Building and Energy Codes

In a Nutshell

The International Energy Conservation Code (IECC) is a standard that, when adopted into law, requires all building types undergoing construction and alteration to be built in such a way that they do not waste energy used for heating, cooling, and lighting. At the same time these construction practices provide more comfortable, less drafty buildings that reduce energy use and energy bills.

Practical Solution

The “How To”The “How To”

Municipalities adopt the IECC into law by the same process that they would adopt any other building code, i.e., (International Building Code which governs commercial construction) IBC and the IRC (International Residential Code for Residential Construction). For resources associated with adoption of the IECC see Energy Codes Adoption Policies.

Currently St. Louis City and County have adopted the 2009 IECC. Other municipalities that use this code include Clayton, Florissant, Hazelwood, Lake St. Louis, O'Fallon, St. Charles, Troy, Wentzville. The entire state of Illinois currently enforces compliance with the 2012 IECC, which produces energy savings of approximately 15% over the 2009 IECC.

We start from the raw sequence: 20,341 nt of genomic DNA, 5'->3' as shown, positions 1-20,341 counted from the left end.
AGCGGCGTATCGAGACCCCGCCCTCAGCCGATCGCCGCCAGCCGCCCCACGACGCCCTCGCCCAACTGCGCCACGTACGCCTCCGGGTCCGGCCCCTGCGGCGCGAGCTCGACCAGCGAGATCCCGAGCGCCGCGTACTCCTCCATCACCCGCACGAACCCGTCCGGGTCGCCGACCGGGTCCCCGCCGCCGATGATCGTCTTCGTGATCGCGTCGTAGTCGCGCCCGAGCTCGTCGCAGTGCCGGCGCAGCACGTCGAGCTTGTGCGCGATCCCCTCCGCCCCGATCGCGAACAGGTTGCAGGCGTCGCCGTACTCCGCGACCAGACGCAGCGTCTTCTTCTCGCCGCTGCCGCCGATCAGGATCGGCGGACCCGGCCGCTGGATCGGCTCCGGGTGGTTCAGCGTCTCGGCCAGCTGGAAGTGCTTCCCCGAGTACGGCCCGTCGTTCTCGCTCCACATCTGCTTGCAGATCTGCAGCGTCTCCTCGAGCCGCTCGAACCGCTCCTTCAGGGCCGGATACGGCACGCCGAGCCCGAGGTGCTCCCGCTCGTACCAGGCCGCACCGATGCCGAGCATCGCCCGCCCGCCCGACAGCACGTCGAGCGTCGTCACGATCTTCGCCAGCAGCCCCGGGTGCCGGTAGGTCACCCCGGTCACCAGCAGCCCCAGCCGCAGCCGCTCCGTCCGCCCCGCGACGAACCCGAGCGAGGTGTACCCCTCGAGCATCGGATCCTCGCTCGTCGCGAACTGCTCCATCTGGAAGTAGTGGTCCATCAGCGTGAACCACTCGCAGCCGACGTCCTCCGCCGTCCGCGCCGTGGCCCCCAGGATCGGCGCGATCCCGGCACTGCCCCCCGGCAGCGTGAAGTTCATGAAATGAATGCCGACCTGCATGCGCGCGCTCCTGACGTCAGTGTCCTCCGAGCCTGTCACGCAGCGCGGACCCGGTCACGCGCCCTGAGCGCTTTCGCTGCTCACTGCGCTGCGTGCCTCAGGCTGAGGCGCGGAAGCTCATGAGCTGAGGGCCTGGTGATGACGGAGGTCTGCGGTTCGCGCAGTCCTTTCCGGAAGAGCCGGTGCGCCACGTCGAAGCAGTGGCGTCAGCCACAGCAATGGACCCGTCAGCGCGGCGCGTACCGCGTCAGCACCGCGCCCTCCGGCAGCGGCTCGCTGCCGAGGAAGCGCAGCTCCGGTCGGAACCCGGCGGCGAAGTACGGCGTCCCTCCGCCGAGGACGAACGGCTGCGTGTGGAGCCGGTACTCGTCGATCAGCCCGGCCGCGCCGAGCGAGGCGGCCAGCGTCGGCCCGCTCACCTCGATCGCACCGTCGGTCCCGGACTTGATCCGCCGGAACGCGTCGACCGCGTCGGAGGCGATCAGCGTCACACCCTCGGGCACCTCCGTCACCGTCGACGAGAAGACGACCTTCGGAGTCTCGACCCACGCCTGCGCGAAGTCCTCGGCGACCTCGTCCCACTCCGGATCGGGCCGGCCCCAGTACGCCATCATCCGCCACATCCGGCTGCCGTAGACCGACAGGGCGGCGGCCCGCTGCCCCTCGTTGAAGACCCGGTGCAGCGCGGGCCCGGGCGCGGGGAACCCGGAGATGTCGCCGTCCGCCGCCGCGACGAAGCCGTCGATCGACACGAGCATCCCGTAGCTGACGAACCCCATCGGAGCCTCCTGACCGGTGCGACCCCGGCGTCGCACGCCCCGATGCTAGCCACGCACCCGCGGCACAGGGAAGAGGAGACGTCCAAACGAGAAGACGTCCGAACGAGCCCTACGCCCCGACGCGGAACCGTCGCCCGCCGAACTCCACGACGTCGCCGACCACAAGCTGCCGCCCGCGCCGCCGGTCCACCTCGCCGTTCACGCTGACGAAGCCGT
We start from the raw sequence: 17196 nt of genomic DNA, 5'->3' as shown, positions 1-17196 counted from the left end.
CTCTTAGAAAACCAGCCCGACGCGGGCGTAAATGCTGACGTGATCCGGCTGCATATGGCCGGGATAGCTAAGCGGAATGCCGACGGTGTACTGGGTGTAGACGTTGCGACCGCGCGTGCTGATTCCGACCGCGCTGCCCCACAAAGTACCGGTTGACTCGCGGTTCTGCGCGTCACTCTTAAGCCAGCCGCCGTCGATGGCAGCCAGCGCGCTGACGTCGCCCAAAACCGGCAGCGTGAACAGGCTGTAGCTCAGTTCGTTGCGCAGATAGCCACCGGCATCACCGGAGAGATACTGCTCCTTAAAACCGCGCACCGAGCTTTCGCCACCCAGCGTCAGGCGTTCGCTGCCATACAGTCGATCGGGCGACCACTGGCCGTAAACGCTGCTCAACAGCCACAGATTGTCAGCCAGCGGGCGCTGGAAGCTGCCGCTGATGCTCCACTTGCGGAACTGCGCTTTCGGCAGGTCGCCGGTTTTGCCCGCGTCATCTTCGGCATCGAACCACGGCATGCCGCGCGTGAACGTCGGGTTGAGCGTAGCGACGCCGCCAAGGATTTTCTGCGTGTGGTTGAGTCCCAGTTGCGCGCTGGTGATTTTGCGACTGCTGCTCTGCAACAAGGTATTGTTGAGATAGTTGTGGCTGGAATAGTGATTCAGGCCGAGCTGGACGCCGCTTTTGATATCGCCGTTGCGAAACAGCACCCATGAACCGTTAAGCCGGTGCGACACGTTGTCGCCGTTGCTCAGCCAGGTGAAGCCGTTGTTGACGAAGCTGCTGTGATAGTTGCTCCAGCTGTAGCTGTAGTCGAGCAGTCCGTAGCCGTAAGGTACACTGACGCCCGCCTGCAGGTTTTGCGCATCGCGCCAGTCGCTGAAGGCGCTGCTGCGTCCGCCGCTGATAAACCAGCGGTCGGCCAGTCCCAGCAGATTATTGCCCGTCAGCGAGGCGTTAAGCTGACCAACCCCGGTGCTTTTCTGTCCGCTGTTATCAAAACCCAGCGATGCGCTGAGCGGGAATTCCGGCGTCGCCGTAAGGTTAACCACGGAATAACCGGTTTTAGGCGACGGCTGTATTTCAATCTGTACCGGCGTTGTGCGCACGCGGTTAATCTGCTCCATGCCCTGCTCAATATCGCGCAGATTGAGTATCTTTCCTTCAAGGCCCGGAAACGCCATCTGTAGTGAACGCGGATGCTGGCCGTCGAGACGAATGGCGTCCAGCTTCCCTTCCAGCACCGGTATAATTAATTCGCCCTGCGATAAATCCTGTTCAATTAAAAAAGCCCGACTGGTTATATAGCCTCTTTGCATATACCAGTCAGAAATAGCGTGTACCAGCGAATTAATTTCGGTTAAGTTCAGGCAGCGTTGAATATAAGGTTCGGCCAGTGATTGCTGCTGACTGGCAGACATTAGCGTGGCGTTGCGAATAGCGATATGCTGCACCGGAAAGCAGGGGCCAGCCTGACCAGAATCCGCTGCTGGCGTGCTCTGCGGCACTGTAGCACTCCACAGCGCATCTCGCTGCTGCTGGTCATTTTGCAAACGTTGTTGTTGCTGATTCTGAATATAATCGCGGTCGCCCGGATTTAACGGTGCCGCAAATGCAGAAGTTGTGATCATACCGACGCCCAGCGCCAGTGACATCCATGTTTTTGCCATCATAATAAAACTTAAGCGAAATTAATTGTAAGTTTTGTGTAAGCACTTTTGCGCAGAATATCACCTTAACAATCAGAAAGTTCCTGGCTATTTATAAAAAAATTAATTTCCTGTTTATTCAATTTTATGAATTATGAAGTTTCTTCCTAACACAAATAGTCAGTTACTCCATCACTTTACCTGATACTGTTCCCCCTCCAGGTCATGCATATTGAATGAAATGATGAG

Copies of the 2009 or 2012 IECC can be purchased at the International Code Council for $40 each. The Illinois amendments to the 2012 IECC can be found at Illinois Department of Commerce and Economic Opportunity-Energy and Recycling.

Planning & ZoningPlanning & Zoning

Typically, the Department of Building and Safety for each municipality enforces the IECC. Since it is written by the ICC which writes all the other building codes, it is easy for building officials to understand and enforce. The Department of Energy has developed an easy software tool to help builders and designers determine whether a project meets the IECC. This software (REScheck and COMcheck) are free and available on their website and This software allows specific variables to be inputted for a project to see if a project complies making the job of building officials, plan checkers, and inspectors reviews easier.